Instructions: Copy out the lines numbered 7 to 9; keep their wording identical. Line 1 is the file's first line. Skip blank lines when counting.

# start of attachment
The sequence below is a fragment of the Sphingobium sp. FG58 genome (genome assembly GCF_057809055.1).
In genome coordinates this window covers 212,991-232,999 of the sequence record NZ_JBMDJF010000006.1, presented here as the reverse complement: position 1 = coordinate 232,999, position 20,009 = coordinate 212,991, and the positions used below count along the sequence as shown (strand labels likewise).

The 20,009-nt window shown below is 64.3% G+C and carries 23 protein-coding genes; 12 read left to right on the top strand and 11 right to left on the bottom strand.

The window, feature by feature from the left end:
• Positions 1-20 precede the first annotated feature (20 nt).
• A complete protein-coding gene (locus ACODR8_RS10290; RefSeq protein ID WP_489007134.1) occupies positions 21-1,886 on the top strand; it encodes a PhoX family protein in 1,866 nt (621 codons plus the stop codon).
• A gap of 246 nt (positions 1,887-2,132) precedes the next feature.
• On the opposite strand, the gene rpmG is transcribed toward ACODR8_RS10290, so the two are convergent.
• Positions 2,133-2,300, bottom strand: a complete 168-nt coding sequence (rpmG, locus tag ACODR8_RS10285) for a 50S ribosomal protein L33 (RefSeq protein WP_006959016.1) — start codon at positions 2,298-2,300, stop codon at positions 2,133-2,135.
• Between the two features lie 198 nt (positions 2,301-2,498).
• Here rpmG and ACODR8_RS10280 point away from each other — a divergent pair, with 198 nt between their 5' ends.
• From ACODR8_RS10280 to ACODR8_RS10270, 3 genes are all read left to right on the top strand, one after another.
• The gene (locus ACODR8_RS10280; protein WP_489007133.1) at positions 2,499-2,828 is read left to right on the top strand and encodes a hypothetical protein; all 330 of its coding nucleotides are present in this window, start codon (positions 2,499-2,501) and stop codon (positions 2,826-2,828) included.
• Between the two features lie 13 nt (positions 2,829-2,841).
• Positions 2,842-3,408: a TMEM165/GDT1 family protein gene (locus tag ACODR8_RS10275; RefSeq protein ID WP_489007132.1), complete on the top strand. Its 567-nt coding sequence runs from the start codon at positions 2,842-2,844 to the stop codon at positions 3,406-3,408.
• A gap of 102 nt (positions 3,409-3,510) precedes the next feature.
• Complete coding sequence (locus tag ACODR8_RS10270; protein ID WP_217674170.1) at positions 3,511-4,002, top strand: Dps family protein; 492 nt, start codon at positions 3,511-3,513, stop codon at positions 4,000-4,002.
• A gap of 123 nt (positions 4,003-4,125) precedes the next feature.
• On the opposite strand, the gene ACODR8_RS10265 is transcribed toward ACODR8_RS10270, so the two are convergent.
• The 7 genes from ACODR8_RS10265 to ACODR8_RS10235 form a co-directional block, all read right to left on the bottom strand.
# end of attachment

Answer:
• A gap of 246 nt (positions 1,887-2,132) precedes the next feature.
• On the opposite strand, the gene rpmG is transcribed toward ACODR8_RS10290, so the two are convergent.
• Positions 2,133-2,300, bottom strand: a complete 168-nt coding sequence (rpmG, locus tag ACODR8_RS10285) for a 50S ribosomal protein L33 (RefSeq protein WP_006959016.1) — start codon at positions 2,298-2,300, stop codon at positions 2,133-2,135.